Section 107A(a) of the Act is noticeably similar to Section 55.2(1) of the Canadian Patent Act[3]. The safe harbour provision of Canada was subject matter of WTO disputes raised by European Communities and its member states with respect to its compliance with the TRIPS Agreement (in WT/DS114/R dated 17.03.2000)[4]. However, Disputes Settlement Body (DSB) finally upheld the exceptions offered by Section 55.2(1) of the Canadian Patent Act as conforming to the TRIPS Agreement. Importantly, India had supported the stand of Canada and contended that exceptions in the Canadian Patent Act were legitimate exceptions within the meaning of Article 30 of the TRIPS Agreement. Interestingly, India, albeit supporting the compatibility of the Canadian Law with the TRIPS Agreement, did not allow regulatory approval activities in its own law as it still benefited from a transitional period under Article 65 of the TRIPS Agreement.

Examining Jurisprudence

While Section 107A(a) provides some protection to generic drug manufacturers when preparing their products for regulatory approval, the exact contours, reach and ambit of this provision largely remain uncertain. Until recently, Indian case law in this area was almost sparse.

The Hon'ble Single Judge (SJ) of the High Court of Delhi (DHC) in the landmark case of Bayer Corporation & Ors. vs. UOI & Ors. (2009) addressed the controversy whether there is a "patent linkage" in terms of the Patents Act, 1970 and the Drugs and Cosmetics Act, 1940. Bayer Corporation filed a writ petition seeking directions to, inter alia, restrain the Drug Controller General of India (DCGI) from proceeding with the application made by Cipla Ltd. to grant it a drug licence to manufacture, sell and distribute its drug "Soranib" which was allegedly a "spurious" generic version of its patented drug "Sorafenib Tosylate". Bayer relied on Section 2 of the Drugs and Cosmetics Act, 1940 and Section 156 of the Patents Act, 1970 to contend, inter alia, that drugs authorities are bound by patents, granted under the Patents Act, by virtue of Section 156 and therefore, they cannot, by conferring drug or marketing approval permit violation of patents validly granted.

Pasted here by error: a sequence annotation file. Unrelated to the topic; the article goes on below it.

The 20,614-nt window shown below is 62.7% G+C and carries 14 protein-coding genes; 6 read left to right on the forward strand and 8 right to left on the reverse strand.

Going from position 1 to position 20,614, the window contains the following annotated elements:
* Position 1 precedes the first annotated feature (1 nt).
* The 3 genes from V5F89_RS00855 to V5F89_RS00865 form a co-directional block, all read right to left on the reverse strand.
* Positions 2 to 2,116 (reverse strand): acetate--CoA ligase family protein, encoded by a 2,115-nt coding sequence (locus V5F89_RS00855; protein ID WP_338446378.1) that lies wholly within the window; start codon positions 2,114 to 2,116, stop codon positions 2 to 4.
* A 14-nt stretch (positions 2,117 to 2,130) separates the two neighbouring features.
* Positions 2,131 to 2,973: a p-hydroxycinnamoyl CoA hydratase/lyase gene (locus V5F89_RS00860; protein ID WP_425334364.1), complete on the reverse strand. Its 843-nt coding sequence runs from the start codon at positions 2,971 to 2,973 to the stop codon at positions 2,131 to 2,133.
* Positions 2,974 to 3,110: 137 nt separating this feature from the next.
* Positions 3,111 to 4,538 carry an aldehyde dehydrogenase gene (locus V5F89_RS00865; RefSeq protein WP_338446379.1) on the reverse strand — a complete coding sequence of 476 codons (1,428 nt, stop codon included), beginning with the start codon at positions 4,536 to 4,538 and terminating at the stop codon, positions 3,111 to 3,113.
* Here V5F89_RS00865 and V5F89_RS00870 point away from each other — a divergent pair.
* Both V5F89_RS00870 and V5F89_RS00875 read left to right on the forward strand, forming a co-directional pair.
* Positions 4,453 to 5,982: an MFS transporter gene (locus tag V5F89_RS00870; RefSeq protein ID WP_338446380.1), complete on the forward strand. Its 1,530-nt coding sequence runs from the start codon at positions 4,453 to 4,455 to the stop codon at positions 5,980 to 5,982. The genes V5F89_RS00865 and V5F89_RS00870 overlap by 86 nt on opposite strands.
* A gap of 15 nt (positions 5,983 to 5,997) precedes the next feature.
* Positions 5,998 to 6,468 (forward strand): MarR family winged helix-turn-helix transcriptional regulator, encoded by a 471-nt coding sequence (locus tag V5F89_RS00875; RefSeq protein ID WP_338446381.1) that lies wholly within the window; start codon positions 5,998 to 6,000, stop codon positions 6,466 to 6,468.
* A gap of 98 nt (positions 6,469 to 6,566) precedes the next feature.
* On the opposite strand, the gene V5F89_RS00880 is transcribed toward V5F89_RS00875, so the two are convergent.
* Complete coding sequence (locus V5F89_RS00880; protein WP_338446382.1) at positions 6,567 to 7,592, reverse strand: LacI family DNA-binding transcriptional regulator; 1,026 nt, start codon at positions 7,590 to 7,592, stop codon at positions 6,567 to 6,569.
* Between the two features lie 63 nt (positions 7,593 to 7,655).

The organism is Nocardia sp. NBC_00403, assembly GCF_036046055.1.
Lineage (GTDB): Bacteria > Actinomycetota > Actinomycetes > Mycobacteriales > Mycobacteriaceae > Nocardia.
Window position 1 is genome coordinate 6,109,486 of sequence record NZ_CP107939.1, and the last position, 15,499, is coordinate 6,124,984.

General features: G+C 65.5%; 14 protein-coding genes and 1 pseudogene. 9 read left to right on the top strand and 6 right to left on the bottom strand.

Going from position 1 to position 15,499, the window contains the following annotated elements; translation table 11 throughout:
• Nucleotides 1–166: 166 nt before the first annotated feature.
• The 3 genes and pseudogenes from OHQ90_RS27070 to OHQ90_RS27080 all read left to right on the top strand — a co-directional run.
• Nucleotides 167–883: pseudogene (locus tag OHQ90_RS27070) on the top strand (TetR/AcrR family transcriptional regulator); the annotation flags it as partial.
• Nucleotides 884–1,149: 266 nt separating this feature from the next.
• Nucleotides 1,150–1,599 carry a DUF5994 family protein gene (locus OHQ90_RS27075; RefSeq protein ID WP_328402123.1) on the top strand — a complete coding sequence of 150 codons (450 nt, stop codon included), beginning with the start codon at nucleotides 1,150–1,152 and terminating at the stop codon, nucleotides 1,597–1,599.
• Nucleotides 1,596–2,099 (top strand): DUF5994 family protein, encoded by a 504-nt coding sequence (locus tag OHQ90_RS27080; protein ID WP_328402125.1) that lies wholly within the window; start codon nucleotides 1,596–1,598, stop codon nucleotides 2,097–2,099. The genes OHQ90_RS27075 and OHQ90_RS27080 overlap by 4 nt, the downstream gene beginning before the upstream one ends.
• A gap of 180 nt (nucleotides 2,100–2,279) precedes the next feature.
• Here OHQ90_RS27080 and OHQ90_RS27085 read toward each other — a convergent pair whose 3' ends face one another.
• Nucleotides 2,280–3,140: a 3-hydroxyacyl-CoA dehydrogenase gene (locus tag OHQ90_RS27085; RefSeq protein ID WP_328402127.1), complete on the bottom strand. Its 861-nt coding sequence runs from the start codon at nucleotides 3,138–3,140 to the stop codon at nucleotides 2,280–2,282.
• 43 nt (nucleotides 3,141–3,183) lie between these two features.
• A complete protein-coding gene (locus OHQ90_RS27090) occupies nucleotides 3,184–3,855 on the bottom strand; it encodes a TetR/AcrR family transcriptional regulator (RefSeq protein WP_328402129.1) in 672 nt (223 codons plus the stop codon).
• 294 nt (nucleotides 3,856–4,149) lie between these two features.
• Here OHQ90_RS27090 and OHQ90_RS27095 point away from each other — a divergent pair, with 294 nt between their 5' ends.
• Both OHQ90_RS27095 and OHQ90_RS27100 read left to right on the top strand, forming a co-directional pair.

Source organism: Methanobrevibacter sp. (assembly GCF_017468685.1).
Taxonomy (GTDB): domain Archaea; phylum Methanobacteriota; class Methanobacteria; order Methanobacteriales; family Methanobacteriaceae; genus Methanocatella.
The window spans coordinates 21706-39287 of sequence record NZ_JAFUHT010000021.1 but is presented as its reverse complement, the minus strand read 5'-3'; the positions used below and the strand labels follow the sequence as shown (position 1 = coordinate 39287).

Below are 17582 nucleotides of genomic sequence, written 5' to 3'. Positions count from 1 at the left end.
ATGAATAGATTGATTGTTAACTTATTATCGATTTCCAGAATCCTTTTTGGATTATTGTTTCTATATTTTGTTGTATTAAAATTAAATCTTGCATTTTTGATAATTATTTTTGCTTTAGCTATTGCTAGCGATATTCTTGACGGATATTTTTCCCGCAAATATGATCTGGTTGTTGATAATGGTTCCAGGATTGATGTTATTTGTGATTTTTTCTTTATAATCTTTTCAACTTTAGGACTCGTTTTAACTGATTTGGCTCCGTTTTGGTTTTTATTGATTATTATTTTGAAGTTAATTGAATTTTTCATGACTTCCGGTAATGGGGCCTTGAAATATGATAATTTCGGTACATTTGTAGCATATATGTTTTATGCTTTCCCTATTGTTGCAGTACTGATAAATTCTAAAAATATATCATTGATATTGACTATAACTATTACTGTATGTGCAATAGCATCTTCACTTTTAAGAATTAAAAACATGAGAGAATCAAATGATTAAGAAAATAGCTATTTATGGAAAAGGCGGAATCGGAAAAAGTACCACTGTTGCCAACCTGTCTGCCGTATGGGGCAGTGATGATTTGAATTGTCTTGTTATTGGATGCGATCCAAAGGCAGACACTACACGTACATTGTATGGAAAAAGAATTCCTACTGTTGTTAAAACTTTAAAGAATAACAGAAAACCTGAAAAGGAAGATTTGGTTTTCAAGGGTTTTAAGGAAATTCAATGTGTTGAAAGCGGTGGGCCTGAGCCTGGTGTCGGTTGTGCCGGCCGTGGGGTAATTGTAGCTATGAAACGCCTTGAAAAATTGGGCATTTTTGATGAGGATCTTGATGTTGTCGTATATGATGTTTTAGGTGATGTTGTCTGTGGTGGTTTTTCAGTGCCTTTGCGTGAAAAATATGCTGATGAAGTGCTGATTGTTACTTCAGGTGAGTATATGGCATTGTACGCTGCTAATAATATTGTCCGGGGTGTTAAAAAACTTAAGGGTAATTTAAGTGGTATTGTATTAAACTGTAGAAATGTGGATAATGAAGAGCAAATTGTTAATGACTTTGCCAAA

However, the Court negatived Bayer's contentions and significantly held that given the disparate objectives of the Drugs and Cosmetics Act, 1940 and the Patents Act, 1970, both being complete and separate codes, there was no merit in Bayer's contentions that there was a "patent linkage". While expressing his concerns regarding undesirable results of such patent linkage, the Court observed that such linkage potentially undermines the "Bolar/Early Working" exception that encourages quick access to the post patent markets for generic medicines, which is a major public policy consideration in India, which faces a host of public health challenges. The Court finally dismissed the writ petition. Bayer's intra-court appeal (LPA No.443 of 2009) preferred against the SJ judgment too was dismissed by the Hon'ble Division Bench (DB) that fully concurred with the SJ. The controversy surrounding patent linkage was finally ended by the Hon'ble Supreme Court as it dismissed Bayer's Petition for Special Leave to Appeal (No. 6540/2010) preferred against the DB judgment, after taking into account the developments already occurred in the matter in the meantime like grant of marketing license to Cipla's drug "Soranib" by the concerned drug licencing authority and its consequent entry into the market.

Bayer Corporation vs. Union of India & Anr. [W.P.(C) 1971/2014], And Bayer Intellectual Property GMBH & Anr. vs. Alembic Pharmaceuticas Ltd. [CS(COMM) No.1592/2016]:  Reach and Ambit of Section 107A(a) Expanded!

Section 107A(a) came under judicial scrutiny in the case of Bayer Corporation (Supra), where the controversy to be addressed by the SJ of the DHC was whether the export of active pharmaceutical ingredient (API) by Natco Pharma Ltd. would fall within the affirmative defense to infringement of Bayer's patent as available by virtue of section 107A(a) of the Act. Bayer filed the writ petition seeking a mandamus to the Customs Authorities to confiscate and seize the consignments for export containing the products covered under the Compulsory Licence granted to Natco and further seeking a direction to all the Customs Ports to not allow exports thereof.

Factual Matrix

Natco was granted a compulsory license by the Controller General of Patents on March 9, 2012 under Section 84 of the Act to manufacture pharmaceutical products covered under Bayer's Patent No. 215758 relating to anti-cancer drug "Sorafenib Tosylate" on certain terms and conditions including that the license be used "solely for the purpose of making, using, offering for sale and selling the drug covered by the patent for the purpose of treating HCC and RCC in humans within the territory of India".

Bayer contended that Natco was manufacturing the product covered by the compulsory licence and exporting the same outside India in violation of the terms of the compulsory license and said export amounted to infringement of the patent within the meaning of Section 48 of the Act.